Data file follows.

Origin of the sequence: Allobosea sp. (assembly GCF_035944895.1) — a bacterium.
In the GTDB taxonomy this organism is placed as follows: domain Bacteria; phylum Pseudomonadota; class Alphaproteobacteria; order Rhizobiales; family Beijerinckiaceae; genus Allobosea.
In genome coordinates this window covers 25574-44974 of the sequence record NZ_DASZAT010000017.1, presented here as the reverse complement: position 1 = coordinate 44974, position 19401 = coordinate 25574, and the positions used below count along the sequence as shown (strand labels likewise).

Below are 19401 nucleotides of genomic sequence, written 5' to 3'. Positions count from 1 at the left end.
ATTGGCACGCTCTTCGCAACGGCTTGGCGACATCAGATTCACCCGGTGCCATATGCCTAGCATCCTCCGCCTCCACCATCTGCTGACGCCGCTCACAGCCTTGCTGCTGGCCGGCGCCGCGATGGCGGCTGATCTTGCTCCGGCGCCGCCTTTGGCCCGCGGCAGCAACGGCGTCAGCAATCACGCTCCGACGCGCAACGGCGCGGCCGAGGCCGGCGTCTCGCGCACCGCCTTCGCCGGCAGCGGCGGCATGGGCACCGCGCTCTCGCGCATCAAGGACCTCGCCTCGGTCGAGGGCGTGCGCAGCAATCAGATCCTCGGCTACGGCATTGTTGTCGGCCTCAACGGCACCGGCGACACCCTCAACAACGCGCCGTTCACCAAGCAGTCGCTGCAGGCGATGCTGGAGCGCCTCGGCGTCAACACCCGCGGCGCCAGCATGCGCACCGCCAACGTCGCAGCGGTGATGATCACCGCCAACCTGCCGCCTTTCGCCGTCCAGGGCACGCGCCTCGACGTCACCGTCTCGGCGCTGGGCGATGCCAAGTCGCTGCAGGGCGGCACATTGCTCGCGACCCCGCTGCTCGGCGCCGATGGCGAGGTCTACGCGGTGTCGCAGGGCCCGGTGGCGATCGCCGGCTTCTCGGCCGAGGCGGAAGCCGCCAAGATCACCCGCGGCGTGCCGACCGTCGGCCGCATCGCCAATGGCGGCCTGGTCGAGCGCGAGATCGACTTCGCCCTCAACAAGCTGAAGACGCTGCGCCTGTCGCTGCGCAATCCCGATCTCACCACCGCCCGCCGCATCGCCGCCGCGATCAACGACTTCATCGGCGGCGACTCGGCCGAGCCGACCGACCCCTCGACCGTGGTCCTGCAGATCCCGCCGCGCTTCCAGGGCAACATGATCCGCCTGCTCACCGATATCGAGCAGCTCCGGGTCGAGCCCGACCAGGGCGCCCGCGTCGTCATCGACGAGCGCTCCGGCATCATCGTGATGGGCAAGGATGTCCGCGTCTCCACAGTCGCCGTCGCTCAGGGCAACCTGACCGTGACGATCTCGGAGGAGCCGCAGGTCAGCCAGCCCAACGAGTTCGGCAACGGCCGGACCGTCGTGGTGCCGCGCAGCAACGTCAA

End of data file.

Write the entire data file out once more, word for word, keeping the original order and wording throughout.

Origin of the sequence: Allobosea sp. (assembly GCF_035944895.1) — a bacterium.
In the GTDB taxonomy this organism is placed as follows: domain Bacteria; phylum Pseudomonadota; class Alphaproteobacteria; order Rhizobiales; family Beijerinckiaceae; genus Allobosea.
In genome coordinates this window covers 25574-44974 of the sequence record NZ_DASZAT010000017.1, presented here as the reverse complement: position 1 = coordinate 44974, position 19401 = coordinate 25574, and the positions used below count along the sequence as shown (strand labels likewise).

Below are 19401 nucleotides of genomic sequence, written 5' to 3'. Positions count from 1 at the left end.
ATTGGCACGCTCTTCGCAACGGCTTGGCGACATCAGATTCACCCGGTGCCATATGCCTAGCATCCTCCGCCTCCACCATCTGCTGACGCCGCTCACAGCCTTGCTGCTGGCCGGCGCCGCGATGGCGGCTGATCTTGCTCCGGCGCCGCCTTTGGCCCGCGGCAGCAACGGCGTCAGCAATCACGCTCCGACGCGCAACGGCGCGGCCGAGGCCGGCGTCTCGCGCACCGCCTTCGCCGGCAGCGGCGGCATGGGCACCGCGCTCTCGCGCATCAAGGACCTCGCCTCGGTCGAGGGCGTGCGCAGCAATCAGATCCTCGGCTACGGCATTGTTGTCGGCCTCAACGGCACCGGCGACACCCTCAACAACGCGCCGTTCACCAAGCAGTCGCTGCAGGCGATGCTGGAGCGCCTCGGCGTCAACACCCGCGGCGCCAGCATGCGCACCGCCAACGTCGCAGCGGTGATGATCACCGCCAACCTGCCGCCTTTCGCCGTCCAGGGCACGCGCCTCGACGTCACCGTCTCGGCGCTGGGCGATGCCAAGTCGCTGCAGGGCGGCACATTGCTCGCGACCCCGCTGCTCGGCGCCGATGGCGAGGTCTACGCGGTGTCGCAGGGCCCGGTGGCGATCGCCGGCTTCTCGGCCGAGGCGGAAGCCGCCAAGATCACCCGCGGCGTGCCGACCGTCGGCCGCATCGCCAATGGCGGCCTGGTCGAGCGCGAGATCGACTTCGCCCTCAACAAGCTGAAGACGCTGCGCCTGTCGCTGCGCAATCCCGATCTCACCACCGCCCGCCGCATCGCCGCCGCGATCAACGACTTCATCGGCGGCGACTCGGCCGAGCCGACCGACCCCTCGACCGTGGTCCTGCAGATCCCGCCGCGCTTCCAGGGCAACATGATCCGCCTGCTCACCGATATCGAGCAGCTCCGGGTCGAGCCCGACCAGGGCGCCCGCGTCGTCATCGACGAGCGCTCCGGCATCATCGTGATGGGCAAGGATGTCCGCGTCTCCACAGTCGCCGTCGCTCAGGGCAACCTGACCGTGACGATCTCGGAGGAGCCGCAGGTCAGCCAGCCCAACGAGTTCGGCAACGGCCGGACCGTCGTGGTGCCGCGCAGCAACGTCAA